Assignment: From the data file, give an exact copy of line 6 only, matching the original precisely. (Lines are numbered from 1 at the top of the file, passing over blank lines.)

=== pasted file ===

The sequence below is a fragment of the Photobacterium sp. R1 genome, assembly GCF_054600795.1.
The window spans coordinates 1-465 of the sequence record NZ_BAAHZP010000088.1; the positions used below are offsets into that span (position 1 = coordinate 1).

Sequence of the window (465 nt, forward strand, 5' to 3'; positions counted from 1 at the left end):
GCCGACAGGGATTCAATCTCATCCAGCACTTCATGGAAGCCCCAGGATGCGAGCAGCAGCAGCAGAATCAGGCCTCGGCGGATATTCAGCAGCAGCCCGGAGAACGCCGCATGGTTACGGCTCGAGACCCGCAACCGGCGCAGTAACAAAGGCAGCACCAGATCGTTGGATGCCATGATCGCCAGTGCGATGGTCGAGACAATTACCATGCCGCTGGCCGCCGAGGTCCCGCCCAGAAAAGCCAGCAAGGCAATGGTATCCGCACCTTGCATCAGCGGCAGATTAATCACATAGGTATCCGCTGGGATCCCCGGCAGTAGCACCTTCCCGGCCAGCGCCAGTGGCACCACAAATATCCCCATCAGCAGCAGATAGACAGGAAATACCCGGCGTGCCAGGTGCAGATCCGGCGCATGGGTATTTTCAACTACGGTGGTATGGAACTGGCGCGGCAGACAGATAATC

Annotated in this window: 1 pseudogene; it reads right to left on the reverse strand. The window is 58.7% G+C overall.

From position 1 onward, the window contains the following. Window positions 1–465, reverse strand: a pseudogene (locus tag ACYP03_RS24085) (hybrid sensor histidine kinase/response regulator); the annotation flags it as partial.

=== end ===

From position 1 onward, the window contains the following. Window positions 1–465, reverse strand: a pseudogene (locus tag ACYP03_RS24085) (hybrid sensor histidine kinase/response regulator); the annotation flags it as partial.